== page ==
Get into a scrape, my boys! and need a friend,
You ll find him true and staunch, you may de-
And, girls! if I should really give you Haney,
If I should cut him up among so many,
Each part, I m sure, a partner, it would prove,
Good as girls get in the common lottery of love.
But, ladies! no! we must not cut him up!
And e er again on Christmas night we sup,
May one of you his faithful heart requite,x
And send to all of us a nice gilt-edged invite.
So much, my friends, for last year s lively
Whose tip-top notice of myself I thus reward;
And if he hadn t given me nary puff
The above, no more I d think than quantum
Hail! master of the feast! him next I sing!
Head of this noble house , great George, our king!
x Rather an open bit of special pleading, I think,
under the circumstances; I wonder whether Sally s
cheek flushed at it. They were all so merry
though that it passed!
Which he isn t, except nominally, Mrs E.
being really the head of the family . . .
|Title:||Thomas Butler Gunn Diaries, Volume Fourteen: page two hundred and seventeen|
|Description:||Poem of James Parton's composition read at the Edwards family's 1860 Christmas party.|
|Subject:||Christmas; Edwards, George; Edwards, Sally (Nast); Edwards, Sarah; Gunn, Thomas Butler; Haney, Jesse; Parton, James; Poetry|
|Coverage (City/State):||[New York, New York]|
|Coverage (Street):||[745 Broadway]|
|Title:||Thomas Butler Gunn Diaries, Volume Fourteen|
|Description:||Includes descriptions of attending a lecture by J.H. Siddons on Queen Victoria; seeing tightrope walker Charles Blondin perform; boarding house living; his freelance writing and drawing work; visits to the Edwards family and his friendship with Sally Edwards; a visit of the Prince of Wales, the future Edward VII of Great Britain, to New York; his work as a reporter for ''The New York World;'' a visit to a dog fighting establishment; an evening spent at the 4th Ward police station awaiting 1860 election returns; and Gunn's experience as a correspondent for ""The New York Evening Post"" in Charleston, South Carolina, in the aftermath of South Carolina's secession from the federal government.|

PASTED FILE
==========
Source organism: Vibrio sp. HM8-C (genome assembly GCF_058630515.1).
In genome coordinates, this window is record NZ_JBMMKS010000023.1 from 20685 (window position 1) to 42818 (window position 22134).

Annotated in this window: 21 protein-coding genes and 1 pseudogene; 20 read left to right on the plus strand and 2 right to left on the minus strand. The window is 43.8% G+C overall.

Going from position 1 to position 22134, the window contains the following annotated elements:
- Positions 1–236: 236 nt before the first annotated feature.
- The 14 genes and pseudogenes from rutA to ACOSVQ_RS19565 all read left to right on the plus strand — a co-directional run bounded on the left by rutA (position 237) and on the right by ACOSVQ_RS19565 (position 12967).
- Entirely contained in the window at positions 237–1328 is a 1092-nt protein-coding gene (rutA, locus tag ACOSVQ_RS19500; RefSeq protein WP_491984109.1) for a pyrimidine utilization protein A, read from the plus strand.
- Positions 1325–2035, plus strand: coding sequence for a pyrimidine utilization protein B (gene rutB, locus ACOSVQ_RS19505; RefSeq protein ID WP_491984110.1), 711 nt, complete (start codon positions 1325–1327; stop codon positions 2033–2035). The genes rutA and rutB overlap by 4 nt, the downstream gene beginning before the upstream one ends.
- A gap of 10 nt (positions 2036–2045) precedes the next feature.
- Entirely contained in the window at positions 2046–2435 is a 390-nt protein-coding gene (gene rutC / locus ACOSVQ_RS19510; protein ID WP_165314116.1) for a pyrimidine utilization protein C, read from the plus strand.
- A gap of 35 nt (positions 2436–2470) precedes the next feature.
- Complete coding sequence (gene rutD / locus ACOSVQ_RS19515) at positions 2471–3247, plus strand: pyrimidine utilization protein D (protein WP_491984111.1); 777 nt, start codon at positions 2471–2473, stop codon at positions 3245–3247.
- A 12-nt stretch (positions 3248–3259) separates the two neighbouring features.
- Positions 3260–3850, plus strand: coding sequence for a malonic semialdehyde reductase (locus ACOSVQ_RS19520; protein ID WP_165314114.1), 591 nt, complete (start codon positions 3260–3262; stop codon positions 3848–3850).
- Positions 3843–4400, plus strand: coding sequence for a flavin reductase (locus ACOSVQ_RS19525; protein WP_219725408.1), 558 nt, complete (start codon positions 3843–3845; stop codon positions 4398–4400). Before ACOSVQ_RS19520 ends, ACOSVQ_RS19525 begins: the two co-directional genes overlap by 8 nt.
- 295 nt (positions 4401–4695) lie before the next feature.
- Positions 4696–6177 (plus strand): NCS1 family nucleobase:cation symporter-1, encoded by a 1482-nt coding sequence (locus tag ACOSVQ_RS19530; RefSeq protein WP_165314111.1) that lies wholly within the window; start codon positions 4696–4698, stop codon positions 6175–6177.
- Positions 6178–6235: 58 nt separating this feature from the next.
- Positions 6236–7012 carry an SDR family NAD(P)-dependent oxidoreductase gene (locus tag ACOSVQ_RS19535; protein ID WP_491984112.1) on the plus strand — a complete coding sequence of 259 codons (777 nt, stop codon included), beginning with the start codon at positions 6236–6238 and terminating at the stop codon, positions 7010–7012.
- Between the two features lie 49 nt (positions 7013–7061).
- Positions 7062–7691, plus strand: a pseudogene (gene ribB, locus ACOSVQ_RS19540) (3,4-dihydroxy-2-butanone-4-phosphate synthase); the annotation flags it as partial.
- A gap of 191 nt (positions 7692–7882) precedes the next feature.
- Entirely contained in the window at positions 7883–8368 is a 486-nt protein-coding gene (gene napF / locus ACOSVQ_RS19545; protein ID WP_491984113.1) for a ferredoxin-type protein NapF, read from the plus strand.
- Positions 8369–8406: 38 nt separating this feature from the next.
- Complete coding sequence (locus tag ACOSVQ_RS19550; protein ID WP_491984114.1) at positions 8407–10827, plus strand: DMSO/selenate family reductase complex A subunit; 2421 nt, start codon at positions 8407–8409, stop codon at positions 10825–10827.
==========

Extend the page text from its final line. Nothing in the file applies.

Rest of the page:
|Subject:||Boardinghouses; Civil War; Elections; Gunn, Thomas Butler; Journalism; Military; Police; Publishers and publishing; Secession; Slavery; Slaves; Travel|
|Coverage (City/State):||New York, New York; Charleston, South Carolina|
|Note:||Thomas Butler Gunn was born February 15, 1826, in Banbury, England, and came to New York in 1849. During the Civil War he worked as a correspondent for the New York Tribune and the New York Evening Post. He returned to England in 1863, and died in Birmingham in April 1903. The collection includes twenty-one volumes of his diaries, including newspaper clippings, letters, photographs, sketches, and various other items inserted by Gunn. Diary entries date from July 7, 1849, to April 7, 1863, and include his experiences with the New York publishing and literary world, his descriptions of boarding houses, his travels throughout the United States, and his experiences traveling with the Federal army as a Civil War correspondent.|
|Publisher:||Missouri History Museum|
|Rights:||Copyright 2010 Missouri History Museum.|
|Source:||Page images, transcriptions, and metadata of the Thomas Butler Gunn diaries have been provided by the Missouri History Museum.|